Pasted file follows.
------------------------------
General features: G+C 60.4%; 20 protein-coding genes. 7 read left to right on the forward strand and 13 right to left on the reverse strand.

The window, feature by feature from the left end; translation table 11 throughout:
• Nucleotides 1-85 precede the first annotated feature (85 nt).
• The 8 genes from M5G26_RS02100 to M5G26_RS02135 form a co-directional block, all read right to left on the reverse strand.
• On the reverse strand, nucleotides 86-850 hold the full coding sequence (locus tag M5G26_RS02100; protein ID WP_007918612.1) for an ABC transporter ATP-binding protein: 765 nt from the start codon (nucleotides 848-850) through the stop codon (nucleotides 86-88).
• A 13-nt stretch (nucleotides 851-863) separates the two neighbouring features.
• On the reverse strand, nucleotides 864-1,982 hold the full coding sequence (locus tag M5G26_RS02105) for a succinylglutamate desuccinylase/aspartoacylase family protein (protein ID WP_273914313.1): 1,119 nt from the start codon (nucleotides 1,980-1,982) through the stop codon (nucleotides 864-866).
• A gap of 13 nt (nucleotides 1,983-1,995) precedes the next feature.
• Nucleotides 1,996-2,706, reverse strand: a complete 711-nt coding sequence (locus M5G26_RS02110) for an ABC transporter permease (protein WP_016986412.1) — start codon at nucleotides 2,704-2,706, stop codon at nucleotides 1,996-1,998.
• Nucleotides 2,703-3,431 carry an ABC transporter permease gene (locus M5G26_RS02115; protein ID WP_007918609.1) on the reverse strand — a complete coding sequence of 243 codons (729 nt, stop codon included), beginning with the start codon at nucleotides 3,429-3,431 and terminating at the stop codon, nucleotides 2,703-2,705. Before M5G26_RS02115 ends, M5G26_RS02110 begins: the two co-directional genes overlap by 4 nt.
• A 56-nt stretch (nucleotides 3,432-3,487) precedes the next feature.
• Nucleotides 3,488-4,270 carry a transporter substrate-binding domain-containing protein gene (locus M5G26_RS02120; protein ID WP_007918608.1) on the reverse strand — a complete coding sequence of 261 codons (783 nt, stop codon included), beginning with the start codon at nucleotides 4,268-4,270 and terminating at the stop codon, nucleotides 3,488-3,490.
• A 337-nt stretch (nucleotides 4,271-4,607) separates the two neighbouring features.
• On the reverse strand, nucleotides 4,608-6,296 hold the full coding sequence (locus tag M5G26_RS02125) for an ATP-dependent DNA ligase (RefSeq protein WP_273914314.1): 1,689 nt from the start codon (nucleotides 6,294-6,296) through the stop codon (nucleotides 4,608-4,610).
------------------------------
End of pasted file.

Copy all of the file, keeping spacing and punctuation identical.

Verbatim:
General features: G+C 60.4%; 20 protein-coding genes. 7 read left to right on the forward strand and 13 right to left on the reverse strand.

The window, feature by feature from the left end; translation table 11 throughout:
• Nucleotides 1-85 precede the first annotated feature (85 nt).
• The 8 genes from M5G26_RS02100 to M5G26_RS02135 form a co-directional block, all read right to left on the reverse strand.
• On the reverse strand, nucleotides 86-850 hold the full coding sequence (locus tag M5G26_RS02100; protein ID WP_007918612.1) for an ABC transporter ATP-binding protein: 765 nt from the start codon (nucleotides 848-850) through the stop codon (nucleotides 86-88).
• A 13-nt stretch (nucleotides 851-863) separates the two neighbouring features.
• On the reverse strand, nucleotides 864-1,982 hold the full coding sequence (locus tag M5G26_RS02105) for a succinylglutamate desuccinylase/aspartoacylase family protein (protein ID WP_273914313.1): 1,119 nt from the start codon (nucleotides 1,980-1,982) through the stop codon (nucleotides 864-866).
• A gap of 13 nt (nucleotides 1,983-1,995) precedes the next feature.
• Nucleotides 1,996-2,706, reverse strand: a complete 711-nt coding sequence (locus M5G26_RS02110) for an ABC transporter permease (protein WP_016986412.1) — start codon at nucleotides 2,704-2,706, stop codon at nucleotides 1,996-1,998.
• Nucleotides 2,703-3,431 carry an ABC transporter permease gene (locus M5G26_RS02115; protein ID WP_007918609.1) on the reverse strand — a complete coding sequence of 243 codons (729 nt, stop codon included), beginning with the start codon at nucleotides 3,429-3,431 and terminating at the stop codon, nucleotides 2,703-2,705. Before M5G26_RS02115 ends, M5G26_RS02110 begins: the two co-directional genes overlap by 4 nt.
• A 56-nt stretch (nucleotides 3,432-3,487) precedes the next feature.
• Nucleotides 3,488-4,270 carry a transporter substrate-binding domain-containing protein gene (locus M5G26_RS02120; protein ID WP_007918608.1) on the reverse strand — a complete coding sequence of 261 codons (783 nt, stop codon included), beginning with the start codon at nucleotides 4,268-4,270 and terminating at the stop codon, nucleotides 3,488-3,490.
• A 337-nt stretch (nucleotides 4,271-4,607) separates the two neighbouring features.
• On the reverse strand, nucleotides 4,608-6,296 hold the full coding sequence (locus tag M5G26_RS02125) for an ATP-dependent DNA ligase (RefSeq protein WP_273914314.1): 1,689 nt from the start codon (nucleotides 6,294-6,296) through the stop codon (nucleotides 4,608-4,610).